I hadn’t seen this Tittle card before, and I hadn’t heard of the Silber’s Bakery issue. Reader Steve also sent me a link to a book, called Football in Baltimore: History and Memorabilia, that contains a description of the Silber’s Bakery set and pictures of two more of the cards. (One of the cards pictured in the book is Rex Grossman, grandfather of Redskins quarterback Rex Grossman III. The elder Grossman played for the Colts and Lions from 1948 to 1950.) There are also pictures of a few Silber’s cards on the SGC web site, along with a full list of the cards in the set.
Tittle’s Silber’s Bakery card is a pre-rookie card; his rookie card is a 1950 Bowman. (For more pre-rookie cards, see my pre-rookie card page.) It is also one of the few cards on which Tittle appears bareheaded. As I wrote in an earlier article, Tittle apparently preferred to wear his helmet for photos. The image on his Silber’s card is the nearly the same as the one on his 1951 Bowman card, shown here. I imagine that whoever colored his jersey 49ers red enhanced the trees in the background, as well.
In 1949, when the Silber’s Bakery cards were issued, the Colts were still in the All-American Football Conference, or AAFC. The Silber’s set is now the second set of AAFC cards I am aware of, the other being the 1946 Sears Cleveland Browns set I wrote about a few weeks ago.
In 1950, the AAFC folded, and three teams from the AAFC–the Colts, Browns, and 49ers–joined the NFL. This Colts team disbanded after the 1950 season, and Tittle joined the 49ers. Three years later, the Dallas Texans moved to Baltimore and changed their nickname to the Colts. The second Colts franchise stayed in Baltimore until 1984, when they moved to Indianapolis.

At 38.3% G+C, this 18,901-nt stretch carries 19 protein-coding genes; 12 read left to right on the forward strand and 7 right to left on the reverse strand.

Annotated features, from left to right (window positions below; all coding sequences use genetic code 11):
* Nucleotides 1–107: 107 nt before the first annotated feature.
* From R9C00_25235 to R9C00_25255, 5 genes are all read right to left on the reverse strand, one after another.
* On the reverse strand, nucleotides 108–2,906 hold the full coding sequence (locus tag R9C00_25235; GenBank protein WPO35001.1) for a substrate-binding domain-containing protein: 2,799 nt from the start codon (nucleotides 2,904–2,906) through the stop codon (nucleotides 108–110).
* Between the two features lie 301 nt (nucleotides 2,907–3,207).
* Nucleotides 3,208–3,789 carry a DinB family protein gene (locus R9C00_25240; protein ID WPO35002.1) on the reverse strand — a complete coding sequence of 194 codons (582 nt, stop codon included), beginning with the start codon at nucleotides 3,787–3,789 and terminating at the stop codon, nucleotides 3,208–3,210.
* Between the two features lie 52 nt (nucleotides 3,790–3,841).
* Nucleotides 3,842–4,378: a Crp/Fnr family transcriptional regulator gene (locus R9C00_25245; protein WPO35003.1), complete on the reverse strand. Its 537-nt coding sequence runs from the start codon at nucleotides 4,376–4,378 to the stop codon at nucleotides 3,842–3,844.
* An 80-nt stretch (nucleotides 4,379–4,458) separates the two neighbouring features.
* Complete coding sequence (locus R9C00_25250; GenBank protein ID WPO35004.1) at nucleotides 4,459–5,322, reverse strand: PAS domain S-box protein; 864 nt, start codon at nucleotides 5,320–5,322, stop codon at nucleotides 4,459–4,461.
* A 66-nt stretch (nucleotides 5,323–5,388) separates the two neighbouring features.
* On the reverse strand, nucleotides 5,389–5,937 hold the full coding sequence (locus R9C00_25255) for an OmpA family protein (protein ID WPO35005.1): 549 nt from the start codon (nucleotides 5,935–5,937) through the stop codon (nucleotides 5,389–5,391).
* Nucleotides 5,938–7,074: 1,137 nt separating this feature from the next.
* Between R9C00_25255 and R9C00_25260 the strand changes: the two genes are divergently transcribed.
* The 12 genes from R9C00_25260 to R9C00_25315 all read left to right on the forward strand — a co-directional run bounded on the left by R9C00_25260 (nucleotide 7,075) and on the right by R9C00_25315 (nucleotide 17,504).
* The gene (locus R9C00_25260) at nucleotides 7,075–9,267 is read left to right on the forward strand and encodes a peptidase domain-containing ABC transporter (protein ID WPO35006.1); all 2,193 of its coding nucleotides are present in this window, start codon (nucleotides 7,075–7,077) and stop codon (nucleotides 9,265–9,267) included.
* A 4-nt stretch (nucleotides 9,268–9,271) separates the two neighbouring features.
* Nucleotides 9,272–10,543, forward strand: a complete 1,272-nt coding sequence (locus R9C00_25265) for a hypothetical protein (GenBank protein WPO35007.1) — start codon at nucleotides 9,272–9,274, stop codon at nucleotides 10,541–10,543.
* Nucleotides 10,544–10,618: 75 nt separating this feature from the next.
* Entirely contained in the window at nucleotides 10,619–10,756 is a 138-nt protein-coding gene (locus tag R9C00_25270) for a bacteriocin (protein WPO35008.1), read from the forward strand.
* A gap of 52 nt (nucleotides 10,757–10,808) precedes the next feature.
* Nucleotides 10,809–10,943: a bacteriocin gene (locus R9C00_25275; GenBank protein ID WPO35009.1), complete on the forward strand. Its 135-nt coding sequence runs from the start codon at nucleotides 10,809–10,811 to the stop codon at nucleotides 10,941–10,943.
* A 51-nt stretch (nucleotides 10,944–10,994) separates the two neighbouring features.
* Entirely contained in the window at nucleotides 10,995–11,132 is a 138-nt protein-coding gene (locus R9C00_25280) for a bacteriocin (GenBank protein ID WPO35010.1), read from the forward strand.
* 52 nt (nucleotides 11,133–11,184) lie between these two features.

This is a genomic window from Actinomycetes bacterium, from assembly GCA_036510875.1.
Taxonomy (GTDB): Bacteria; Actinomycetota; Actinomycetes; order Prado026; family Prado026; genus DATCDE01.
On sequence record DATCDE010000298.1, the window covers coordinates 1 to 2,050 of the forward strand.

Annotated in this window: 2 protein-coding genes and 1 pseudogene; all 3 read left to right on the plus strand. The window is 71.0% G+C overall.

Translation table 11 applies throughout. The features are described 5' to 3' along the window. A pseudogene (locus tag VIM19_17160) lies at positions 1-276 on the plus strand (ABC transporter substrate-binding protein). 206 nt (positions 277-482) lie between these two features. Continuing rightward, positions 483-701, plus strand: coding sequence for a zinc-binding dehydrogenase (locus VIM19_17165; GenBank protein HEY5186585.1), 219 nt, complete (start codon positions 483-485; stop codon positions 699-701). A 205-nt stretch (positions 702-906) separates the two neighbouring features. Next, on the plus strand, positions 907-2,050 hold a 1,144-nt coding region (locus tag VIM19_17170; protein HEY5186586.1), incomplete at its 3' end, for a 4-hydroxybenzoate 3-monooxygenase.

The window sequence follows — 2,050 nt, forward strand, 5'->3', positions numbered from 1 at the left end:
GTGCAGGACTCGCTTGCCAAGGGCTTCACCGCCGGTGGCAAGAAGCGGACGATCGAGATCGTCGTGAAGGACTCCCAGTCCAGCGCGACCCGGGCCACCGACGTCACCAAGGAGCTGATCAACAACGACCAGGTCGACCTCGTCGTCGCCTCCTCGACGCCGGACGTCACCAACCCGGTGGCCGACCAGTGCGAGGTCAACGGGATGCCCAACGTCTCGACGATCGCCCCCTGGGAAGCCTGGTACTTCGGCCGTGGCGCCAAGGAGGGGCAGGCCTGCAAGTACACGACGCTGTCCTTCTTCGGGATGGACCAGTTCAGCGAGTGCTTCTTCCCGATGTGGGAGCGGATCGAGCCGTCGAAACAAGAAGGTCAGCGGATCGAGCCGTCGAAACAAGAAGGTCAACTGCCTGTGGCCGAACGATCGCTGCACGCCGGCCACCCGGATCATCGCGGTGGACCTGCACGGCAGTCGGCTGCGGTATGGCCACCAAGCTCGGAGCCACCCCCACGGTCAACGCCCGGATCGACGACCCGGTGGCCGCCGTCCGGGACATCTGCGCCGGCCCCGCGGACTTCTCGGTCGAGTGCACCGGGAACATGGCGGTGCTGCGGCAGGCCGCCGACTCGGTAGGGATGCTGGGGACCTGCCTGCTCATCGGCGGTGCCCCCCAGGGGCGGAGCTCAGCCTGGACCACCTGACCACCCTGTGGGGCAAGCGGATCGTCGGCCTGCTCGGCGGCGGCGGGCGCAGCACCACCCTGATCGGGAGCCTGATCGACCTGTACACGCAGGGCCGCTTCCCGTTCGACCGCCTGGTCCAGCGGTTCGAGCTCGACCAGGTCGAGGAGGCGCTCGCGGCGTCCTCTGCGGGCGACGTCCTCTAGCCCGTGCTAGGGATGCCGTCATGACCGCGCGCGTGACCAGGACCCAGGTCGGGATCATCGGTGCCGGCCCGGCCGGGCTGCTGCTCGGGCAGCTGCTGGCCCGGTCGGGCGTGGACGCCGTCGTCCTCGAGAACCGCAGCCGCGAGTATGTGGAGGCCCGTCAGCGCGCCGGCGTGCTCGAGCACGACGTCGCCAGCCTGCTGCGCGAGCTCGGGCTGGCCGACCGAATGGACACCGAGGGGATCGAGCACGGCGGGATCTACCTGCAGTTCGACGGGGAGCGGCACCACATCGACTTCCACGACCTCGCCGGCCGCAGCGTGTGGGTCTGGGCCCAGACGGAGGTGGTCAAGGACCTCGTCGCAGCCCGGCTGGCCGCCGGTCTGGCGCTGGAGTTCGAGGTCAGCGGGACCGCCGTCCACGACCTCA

Earlier this week, via the Remember the Rams blog, I came across the Eddie Meador Hall of Fame Nomination site. The site is well-done and thorough–did you know that he worked in an Arkansas pickle plant during college?–and it’s clear that his friends and family are very devoted to him.
Meador played mostly before my time, and until I read his Awards and Statistics page, I didn’t know how good he had been. Meador’s rookie card, a 1963 Topps, is relatively easy to find, and it is inexpensive for a rookie card of a hall-of-fame candidate. Meador also had three cards issued before his rookie card: 1959 Bell Brand, 1960 Bell Brand, and 1962 Post Cereal, all of which are challenging to find. I can’t think of another other player with three “pre-rookie” cards, so if he does make the hall-of-fame, I’ll have to add a new section to my pre-rookie card page.
Altogether, Meador appeared on at least eleven cards, a large number for a defensive player in the 1960′s. The card pictured here is his 1960 Bell Brand Potato Chips card.
Awhile back, a collector called to ask if I had any 1962 Post Cereal cards, because he was interested in the Bob Lilly card from that set. He said he collected pre-rookie cards of hall-of-famers, and that the 1962 Post Lilly was one he still needed. An interesting idea, I thought.
Today I added a page to the gallery that highlights a few pre-rookie cards. I included a few well-known players that aren’t in the hall of fame, in part because I wanted to include a few 1961 Nu-Cards. The Nu-Card set is one of the few vintage college sets, and it contains cards of a lot players who went on to play in the NFL and AFL.